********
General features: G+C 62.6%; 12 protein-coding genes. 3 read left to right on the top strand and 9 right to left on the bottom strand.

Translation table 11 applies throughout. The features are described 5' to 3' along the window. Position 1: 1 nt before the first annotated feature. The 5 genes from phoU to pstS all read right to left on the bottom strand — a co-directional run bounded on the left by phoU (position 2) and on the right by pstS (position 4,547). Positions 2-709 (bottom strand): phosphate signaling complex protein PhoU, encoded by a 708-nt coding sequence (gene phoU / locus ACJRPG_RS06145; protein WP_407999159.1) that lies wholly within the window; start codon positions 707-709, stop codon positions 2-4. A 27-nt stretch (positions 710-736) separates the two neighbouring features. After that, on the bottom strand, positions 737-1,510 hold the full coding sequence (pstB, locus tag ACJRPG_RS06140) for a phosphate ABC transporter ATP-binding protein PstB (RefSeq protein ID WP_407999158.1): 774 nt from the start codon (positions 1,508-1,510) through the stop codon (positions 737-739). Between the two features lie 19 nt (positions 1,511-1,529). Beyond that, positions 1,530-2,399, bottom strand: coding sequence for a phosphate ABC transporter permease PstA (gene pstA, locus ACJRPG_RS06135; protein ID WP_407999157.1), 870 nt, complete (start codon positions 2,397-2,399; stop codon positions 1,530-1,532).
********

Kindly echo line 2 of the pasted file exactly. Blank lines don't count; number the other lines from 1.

Translation table 11 applies throughout. The features are described 5' to 3' along the window. Position 1: 1 nt before the first annotated feature. The 5 genes from phoU to pstS all read right to left on the bottom strand — a co-directional run bounded on the left by phoU (position 2) and on the right by pstS (position 4,547). Positions 2-709 (bottom strand): phosphate signaling complex protein PhoU, encoded by a 708-nt coding sequence (gene phoU / locus ACJRPG_RS06145; protein WP_407999159.1) that lies wholly within the window; start codon positions 707-709, stop codon positions 2-4. A 27-nt stretch (positions 710-736) separates the two neighbouring features. After that, on the bottom strand, positions 737-1,510 hold the full coding sequence (pstB, locus tag ACJRPG_RS06140) for a phosphate ABC transporter ATP-binding protein PstB (RefSeq protein ID WP_407999158.1): 774 nt from the start codon (positions 1,508-1,510) through the stop codon (positions 737-739). Between the two features lie 19 nt (positions 1,511-1,529). Beyond that, positions 1,530-2,399, bottom strand: coding sequence for a phosphate ABC transporter permease PstA (gene pstA, locus ACJRPG_RS06135; protein ID WP_407999157.1), 870 nt, complete (start codon positions 2,397-2,399; stop codon positions 1,530-1,532).